Work Your Fingers to the Bone.

The country-western powerhouse Hoyt Axton and Renee Armand penned what could simply be a perfect song. What is a perfect song? That’s a big big question and it is not my purpose to discuss that here today. Maybe another time.

Work your fingers to the bone. Whaddya, get? Boney fingers, boney fingers.” The world doesn’t always see us artists as the most hardworking kids on the block. Conversely, many artists that I know will work manically to solve an artistic problem, like making a perfect painting. Not at all unlike writing a perfect song I might add.

In this ultimately sing-alongable homage to the struggle, the lyricists Axton and Armand also included this hopeful line, “Maybe things will get a little better in the morning, maybe things will get a little better.”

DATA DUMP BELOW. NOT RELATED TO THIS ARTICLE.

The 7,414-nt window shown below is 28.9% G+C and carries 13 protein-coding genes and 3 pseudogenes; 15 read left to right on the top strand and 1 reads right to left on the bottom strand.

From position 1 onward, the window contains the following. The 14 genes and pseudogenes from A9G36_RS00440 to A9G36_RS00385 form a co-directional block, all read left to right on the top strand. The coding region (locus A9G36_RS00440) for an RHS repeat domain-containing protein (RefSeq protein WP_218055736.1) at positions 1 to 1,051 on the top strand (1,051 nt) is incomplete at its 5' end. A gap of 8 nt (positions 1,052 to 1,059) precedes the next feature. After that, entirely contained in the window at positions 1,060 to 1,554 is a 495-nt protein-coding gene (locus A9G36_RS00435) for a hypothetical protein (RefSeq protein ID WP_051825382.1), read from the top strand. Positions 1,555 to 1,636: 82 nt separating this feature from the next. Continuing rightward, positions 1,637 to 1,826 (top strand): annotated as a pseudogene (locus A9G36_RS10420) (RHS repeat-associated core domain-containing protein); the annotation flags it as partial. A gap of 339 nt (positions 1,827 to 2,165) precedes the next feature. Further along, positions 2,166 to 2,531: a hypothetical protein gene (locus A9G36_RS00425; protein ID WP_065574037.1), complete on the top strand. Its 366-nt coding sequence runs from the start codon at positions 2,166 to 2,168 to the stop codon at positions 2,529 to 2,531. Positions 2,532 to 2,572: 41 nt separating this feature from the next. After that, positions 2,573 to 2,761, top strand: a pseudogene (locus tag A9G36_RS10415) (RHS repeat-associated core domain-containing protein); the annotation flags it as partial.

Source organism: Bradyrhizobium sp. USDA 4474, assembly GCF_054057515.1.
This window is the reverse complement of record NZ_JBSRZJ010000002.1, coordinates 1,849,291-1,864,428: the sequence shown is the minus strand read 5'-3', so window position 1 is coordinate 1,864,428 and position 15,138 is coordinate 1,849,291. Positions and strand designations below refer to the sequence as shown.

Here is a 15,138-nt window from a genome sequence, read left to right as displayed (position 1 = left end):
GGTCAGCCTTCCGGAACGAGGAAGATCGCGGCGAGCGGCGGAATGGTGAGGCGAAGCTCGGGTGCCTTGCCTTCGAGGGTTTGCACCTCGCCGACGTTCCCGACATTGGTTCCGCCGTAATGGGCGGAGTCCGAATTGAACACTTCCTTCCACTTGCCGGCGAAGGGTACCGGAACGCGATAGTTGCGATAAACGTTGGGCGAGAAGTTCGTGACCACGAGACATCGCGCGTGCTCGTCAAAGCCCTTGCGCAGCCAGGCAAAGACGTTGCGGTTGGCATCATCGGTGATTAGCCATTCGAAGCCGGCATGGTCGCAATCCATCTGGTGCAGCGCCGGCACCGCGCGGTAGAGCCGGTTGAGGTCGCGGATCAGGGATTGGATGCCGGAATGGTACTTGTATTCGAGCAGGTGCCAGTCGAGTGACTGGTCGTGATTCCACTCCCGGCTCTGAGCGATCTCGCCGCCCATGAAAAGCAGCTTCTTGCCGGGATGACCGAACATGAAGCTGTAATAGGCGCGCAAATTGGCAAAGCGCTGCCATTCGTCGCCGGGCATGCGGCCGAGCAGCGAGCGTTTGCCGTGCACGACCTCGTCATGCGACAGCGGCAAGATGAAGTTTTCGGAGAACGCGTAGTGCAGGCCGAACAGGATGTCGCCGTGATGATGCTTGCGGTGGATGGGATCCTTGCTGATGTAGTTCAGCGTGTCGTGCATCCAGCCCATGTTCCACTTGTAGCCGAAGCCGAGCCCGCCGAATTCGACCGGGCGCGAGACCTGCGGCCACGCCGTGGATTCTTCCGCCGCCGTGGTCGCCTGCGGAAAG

Things might and then again, they might not.

Not to be a downer, but that hope makes me think of the number of times I have been struggling with a painting and I wrongly think that if I just keep moving enough paint around long enough that my painterly mess will somehow resolve itself. It’s a little bit like the mistaken idea that if one were to put 100 chimpanzees in a room with 100 typewriters that eventually one of them will write Hamlet.

Maybe it isn’t about just working our fingers to the bone.

Making art is work, and we definitely need to put in our time and do it. That having been said, there is much more to it than simply grinding it out. 

Each of us has a process by which we access our artistic realm that feels right and maybe more times than not it works out to render a successful outcome. 

For some, the process may include direct observation of nature, for others, it might their imagination, dreams, or even math. What inspires us and what helps us to be in the right headspace to create is so personal. It is a goal as important as learning to draw.

So, while I am likely to sing, “Maybe things will get a little better in the morning.” Like the songwriters of this perfect song, I think it is just an empty hope without the necessary intention and practiced process.

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